?Paul Singer, founder of Elliott Management and popularly known as a Republican “mega-donor,” has purchased a large stake in Twitter and may be seeking to push changes to the platform including the removal of Jack Dorsey himself. Full disclosure, this writer owns a single share of Twitter stock and expects to be included in the upcoming decisions. As Twitchy reported, there has been quite a lot of panic on the left speculating as to what will become of the platform. Namely, the concern seems to be that Twitter will become the MAGA version of what the progressive left has, itself, turned the platform into in the past few years.
Who owns and controls Twitter has long been a passionate source of controversy in the media. Back in 2015 when then CEO Dick Costolo apologized for Twitter’s failures to contain abuses on the platform, Anita Sarkeesian published a week of harassment she had received from Twitter users. It detailed all the ways these users wished her harm.
“You’ll have to scroll for awhile before you hit the end of tweets containing gendered insults, victim blaming, incitement to suicide, sexual violence, and rape and death threats,” The Verge lamented. Costolo famously said, “We suck at dealing with abuse and trolls on the platform and we’ve sucked at it for years.” The overwhelming message from media and progressive activists was united in opposition to Twitter “allowing” trolls to spew hateful messages freely, which soon became accusations of “bots” and “Russian interference.”
The right has long complained in response to Twitter’s ever-growing speech regulation that conservatives have been specifically targeted by the various “safety” initiatives put into place. It went so far that Jack Dorsey, the current CEO of Twitter and one of its founders, testified before Congress on the matter. Despite Dorsey’s insistence of Twitter’s political neutrality, The Federalist’s Ben Domenech provided a compelling breakdown shortly after the hearing on how Dorsey lied. Now, with the 2020 election speeding towards November, the cries of outrage will surely become louder and far more passionate.
Despite Twitter itself becoming a living illustration of our political and social competitiveness for dominance and our mutual distrust for one another, there is a light of hope at the end of this tunnel. Twitter evolved into a reflection of leftwing ideological control and over the years has shown us exactly what progressivism looks like. But with a competing interest legitimately gaining authority within the organization, what balance could we find?
Twitter began simply enough as a platform of free-flowing thoughts one could follow, engage with or share. Its popularity grew because unlike any other platform on the internet it offered a truly level playing field. A person on their first day of Twitter could send a fan tweet to Lady Gaga and there was every chance in the world Gaga would see it and reply with a thank you. This unprecedented access to celebrity, media and journalism launched Twitter into a singular source of collective experience and awareness of the world. That is what is amazing about the platform. But it cannot be micromanaged.
Every effort to control speech has only rebuilt the wide and gated bridges separating the social elite from the everyday person and in doing so has tipped the scales of influence back to the elite. The most powerful thing Twitter could do is return balance to the conversation by removing these barriers. The narrative of abuse illustrated by Sarkeesian is one of power. Progressives do not appreciate critical feedback of their grand social ideas. But it also provided a look into the real dangers Twitter has long ignored.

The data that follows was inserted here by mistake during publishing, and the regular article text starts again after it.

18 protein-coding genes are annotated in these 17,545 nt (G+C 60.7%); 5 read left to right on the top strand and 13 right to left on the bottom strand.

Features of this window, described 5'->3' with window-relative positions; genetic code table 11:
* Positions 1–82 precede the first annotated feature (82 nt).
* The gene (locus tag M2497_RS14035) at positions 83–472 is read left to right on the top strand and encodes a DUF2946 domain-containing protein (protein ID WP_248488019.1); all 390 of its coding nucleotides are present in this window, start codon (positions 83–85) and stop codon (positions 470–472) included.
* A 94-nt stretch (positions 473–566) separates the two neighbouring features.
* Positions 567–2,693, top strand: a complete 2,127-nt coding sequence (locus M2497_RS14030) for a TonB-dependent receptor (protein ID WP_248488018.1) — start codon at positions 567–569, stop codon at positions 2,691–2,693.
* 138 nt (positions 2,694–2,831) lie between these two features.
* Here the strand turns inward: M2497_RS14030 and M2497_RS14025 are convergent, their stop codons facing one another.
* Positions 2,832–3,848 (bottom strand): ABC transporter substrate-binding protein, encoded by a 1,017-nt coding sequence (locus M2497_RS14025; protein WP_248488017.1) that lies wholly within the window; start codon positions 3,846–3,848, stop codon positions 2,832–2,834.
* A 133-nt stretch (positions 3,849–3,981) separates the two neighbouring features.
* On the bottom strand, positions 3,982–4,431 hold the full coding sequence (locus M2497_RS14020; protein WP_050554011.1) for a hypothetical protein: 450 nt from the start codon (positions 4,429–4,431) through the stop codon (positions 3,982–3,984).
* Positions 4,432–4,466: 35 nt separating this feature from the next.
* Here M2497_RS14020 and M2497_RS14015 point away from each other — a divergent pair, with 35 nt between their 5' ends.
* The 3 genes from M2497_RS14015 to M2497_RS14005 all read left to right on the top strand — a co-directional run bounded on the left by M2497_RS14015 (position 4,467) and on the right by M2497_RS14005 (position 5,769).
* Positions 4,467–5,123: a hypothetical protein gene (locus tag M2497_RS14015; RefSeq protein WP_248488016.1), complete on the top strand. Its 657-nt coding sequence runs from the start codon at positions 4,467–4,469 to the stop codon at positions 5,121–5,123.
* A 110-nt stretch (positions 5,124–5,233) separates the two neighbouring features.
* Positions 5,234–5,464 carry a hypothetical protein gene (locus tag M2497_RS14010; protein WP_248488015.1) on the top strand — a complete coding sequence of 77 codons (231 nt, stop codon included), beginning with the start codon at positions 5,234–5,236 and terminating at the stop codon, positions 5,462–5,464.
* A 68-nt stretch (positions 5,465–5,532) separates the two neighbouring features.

For Twitter to focus on the safety of its users, the constantly growing options of reporting other users for abuse should be reduced to addressing the most simple and severe of concerns. Twitter has long been accused of arbitrarily ruling on its own vague standards of conduct. A person should not be afraid for their personal safety or the safety of their loved ones because of a disgruntled user’s choice to post private information for the sake of harassment or intimidation. “Death Threats” should be reported to the police directly. Illegal behavior should be as well. That alone is all the content authority Twitter should self-impose.
Twitter could make an incredible statement by revoking all previous bans and giving users their accounts back. Imagine a single violation, years ago, permanently barring participation in all future social and global interaction. So too, the act of permanently banning should be far rarer and carefully considered. Twitter should return control back to the user for their feeds, removing algorithms and attempts to artificially force “healthy” conversations. There should no longer be an effort to “protect” users from what is arbitrarily defined as “hate.”
The app should no longer be the exclusive political platform of the most extreme voices of the far left. Balance, it seems, would be better reflected in the lack of intervention from Twitter altogether. If Singer can influence anything, it should not be to tip the scales to the right, but to simply allow users to freely determine what Twitter looks like to them. The opportunity here, it should be hoped, is for more diverse interests to own the platform together and open it up for a more organic experience. Micromanaging, regardless of intention, only restricts possibly the freest and largest sharing of ideas in human history. Maybe Singer’s influence will finally remove some of the barriers to this unique marketplace of ideas.
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